# Can one prove that there are exactly $n$ arbitrary constants exist in the solution of a $n$th order differential equation?

I've heard that an $$n$$-th order differential equation will always have exactly $$n$$ arbitrary constants in its solution; that is, if $$y$$ satisfies the differential equation $$f(y(t),y^{(1)}(t),\cdots, y^{(n)}(t), t) = 0$$ then it will always be of the form $$y(t) = g(t; C_1, \cdots, C_n)$$ where $$C_1, \cdots C_n \in \mathbb{C}$$. This makes intuitive sense, as one might have to integrate $$n$$ times to get to the solution, which would mean $$n$$ constants of integration. It can even be proven quite easily in the constant-coefficient case; given that $$\sum _{i = 1} ^{n} a_i \hat{D}^i y(t) = f_0(t)$$, one can factor the differential operator $$\sum _{i = 1} ^{n} a_i \hat{D}^i$$ that acts on $$y$$ into $$n$$ first order derivatives according to solutions to the characteristic equation, which are all integrated to create $$n$$ arbitrary constants.

However, I am not satisfied with this argument. Consider, for example, the following second-order differential equation: \begin{align} \sin(y'') + (y')^2 = y\cos(t^2y''). \end{align} I cannot imagine how one would be able to apply either of the previous arguments (factorisation of the differential operator or $$n$$ integrations) to show that this has exactly two arbitrary constants. And even if one could show that there are two integrations in this case, the general case is still uncertain: Are there always going to be $$n$$ arbitrary constants? Is there perhaps a rigorous proof of this?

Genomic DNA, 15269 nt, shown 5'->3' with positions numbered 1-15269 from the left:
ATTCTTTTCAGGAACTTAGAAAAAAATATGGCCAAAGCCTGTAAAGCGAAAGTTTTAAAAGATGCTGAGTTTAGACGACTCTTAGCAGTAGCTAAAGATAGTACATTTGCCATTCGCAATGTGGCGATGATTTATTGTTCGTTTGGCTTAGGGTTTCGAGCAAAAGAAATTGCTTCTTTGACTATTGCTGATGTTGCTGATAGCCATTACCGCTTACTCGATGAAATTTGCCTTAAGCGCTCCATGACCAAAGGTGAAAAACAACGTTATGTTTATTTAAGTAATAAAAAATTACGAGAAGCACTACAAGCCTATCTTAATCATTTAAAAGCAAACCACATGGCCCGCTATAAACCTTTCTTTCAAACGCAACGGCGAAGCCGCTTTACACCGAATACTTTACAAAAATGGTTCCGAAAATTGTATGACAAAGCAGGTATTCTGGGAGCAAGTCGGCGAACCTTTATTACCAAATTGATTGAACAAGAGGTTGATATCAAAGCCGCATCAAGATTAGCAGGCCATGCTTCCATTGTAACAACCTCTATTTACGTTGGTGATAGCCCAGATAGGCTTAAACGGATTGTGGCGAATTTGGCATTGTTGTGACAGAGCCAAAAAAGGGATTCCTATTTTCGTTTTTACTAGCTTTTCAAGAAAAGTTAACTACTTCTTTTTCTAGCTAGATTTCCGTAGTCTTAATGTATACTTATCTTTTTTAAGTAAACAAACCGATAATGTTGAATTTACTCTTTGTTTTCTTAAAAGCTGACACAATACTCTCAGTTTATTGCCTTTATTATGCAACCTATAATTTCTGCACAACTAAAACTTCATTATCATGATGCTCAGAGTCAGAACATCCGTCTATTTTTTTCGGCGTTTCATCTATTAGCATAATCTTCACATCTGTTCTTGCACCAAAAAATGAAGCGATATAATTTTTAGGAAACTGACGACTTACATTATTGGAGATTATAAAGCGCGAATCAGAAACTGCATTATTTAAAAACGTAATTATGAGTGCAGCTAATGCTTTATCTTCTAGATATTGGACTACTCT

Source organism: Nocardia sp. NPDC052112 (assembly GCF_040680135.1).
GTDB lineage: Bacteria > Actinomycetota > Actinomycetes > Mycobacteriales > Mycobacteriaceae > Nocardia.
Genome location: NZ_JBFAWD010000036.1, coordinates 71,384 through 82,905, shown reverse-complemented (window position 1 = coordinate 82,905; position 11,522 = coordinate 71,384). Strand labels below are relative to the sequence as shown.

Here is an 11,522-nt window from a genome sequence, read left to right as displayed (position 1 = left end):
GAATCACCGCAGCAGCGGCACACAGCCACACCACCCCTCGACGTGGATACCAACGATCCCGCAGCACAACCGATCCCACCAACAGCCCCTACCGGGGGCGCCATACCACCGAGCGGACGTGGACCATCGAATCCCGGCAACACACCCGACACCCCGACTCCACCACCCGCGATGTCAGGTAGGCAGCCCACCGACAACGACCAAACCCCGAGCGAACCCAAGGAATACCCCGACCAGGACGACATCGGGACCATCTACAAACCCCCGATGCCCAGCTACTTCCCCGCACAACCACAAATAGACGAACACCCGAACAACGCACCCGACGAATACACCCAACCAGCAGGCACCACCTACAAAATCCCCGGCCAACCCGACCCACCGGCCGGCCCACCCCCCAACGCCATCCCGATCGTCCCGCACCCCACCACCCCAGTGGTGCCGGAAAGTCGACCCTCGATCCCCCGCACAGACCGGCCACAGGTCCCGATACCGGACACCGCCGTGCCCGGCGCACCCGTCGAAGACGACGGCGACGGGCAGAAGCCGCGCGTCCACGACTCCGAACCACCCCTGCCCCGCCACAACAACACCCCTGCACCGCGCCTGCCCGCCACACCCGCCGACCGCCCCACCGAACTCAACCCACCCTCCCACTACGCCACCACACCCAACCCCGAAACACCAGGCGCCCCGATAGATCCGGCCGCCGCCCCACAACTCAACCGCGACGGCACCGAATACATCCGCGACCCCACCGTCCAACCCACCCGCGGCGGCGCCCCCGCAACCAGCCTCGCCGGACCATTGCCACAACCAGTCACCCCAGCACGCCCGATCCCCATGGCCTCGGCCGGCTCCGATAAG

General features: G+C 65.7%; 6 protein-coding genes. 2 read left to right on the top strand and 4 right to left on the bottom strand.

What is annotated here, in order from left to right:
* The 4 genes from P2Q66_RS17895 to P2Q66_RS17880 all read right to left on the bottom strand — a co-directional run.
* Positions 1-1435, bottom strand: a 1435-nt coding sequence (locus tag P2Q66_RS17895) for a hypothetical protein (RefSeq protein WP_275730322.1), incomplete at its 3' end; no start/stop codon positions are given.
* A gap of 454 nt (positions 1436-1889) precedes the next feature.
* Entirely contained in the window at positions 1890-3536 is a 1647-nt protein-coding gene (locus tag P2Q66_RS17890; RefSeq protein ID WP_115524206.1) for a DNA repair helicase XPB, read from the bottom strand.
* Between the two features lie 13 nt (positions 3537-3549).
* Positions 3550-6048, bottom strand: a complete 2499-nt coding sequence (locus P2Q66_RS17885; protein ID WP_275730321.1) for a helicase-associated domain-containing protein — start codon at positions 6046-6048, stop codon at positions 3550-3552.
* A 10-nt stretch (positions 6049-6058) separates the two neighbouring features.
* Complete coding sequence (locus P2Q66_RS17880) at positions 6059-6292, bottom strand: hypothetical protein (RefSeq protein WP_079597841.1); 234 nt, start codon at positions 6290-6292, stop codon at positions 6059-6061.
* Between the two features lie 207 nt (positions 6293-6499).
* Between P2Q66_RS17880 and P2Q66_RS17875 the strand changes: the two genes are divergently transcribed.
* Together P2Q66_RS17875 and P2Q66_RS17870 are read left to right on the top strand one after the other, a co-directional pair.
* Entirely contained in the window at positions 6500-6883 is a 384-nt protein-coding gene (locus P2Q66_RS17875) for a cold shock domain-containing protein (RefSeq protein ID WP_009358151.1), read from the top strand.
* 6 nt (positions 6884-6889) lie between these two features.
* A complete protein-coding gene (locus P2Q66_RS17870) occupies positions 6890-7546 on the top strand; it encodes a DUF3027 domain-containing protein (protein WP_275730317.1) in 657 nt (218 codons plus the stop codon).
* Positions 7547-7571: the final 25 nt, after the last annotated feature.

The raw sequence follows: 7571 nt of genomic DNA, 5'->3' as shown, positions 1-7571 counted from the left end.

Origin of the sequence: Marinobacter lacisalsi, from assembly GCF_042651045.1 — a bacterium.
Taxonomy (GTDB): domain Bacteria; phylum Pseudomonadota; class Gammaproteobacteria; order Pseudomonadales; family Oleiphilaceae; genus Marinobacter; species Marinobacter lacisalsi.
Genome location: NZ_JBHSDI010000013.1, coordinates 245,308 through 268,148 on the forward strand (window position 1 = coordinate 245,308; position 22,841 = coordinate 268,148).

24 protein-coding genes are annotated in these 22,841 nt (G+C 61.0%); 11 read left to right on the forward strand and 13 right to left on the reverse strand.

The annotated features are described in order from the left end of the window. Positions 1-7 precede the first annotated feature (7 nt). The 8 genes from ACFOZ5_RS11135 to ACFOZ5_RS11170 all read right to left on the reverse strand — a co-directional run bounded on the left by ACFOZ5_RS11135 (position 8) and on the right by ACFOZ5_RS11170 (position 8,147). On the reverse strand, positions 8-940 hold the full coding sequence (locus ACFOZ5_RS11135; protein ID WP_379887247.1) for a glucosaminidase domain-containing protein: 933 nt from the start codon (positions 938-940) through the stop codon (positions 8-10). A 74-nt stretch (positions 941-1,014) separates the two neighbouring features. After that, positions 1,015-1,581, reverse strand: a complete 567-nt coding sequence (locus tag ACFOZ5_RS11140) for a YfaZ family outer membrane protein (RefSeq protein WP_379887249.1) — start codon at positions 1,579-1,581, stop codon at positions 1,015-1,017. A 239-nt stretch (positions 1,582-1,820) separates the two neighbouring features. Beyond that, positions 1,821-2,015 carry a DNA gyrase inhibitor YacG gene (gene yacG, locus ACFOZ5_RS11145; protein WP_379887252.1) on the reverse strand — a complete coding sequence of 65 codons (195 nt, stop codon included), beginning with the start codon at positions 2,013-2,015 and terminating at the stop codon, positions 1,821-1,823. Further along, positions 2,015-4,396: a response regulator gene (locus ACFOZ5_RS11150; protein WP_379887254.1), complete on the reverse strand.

• Interesting question. Aug 14, 2020 at 13:24

This is, under some extra conditions on the functions defining the ODE, a consequence of the Picard-Lindelof Theorem for vector functions. Any n-th order ODE $$y^{(n)} = f(t,y,y',...,y^{(n-1)})$$ can be reduced to an ODE of the form $$v'=F(v,t)$$ where $$v: \mathbb{R} \rightarrow \mathbb{R}^{n}$$ is given by $$v_{1} = y, v_{2} = y',...,v_{n} = y^{(n-1)}$$ and so on. To see this take $$(F(v,t))_{i} = v_{i+1}$$ and $$(F(v,t))_{n}$$ to be the function defining the ODE, with $$y^{(k)}$$ replaced appropriately. If we take $$F$$ to be continuous in t and lipschitz in $$v$$ we get that any solution of the ODE is uniquely determined by the initial condition of $$v$$, which is n initial conditions on y and its' derivatives up to $$n-1$$.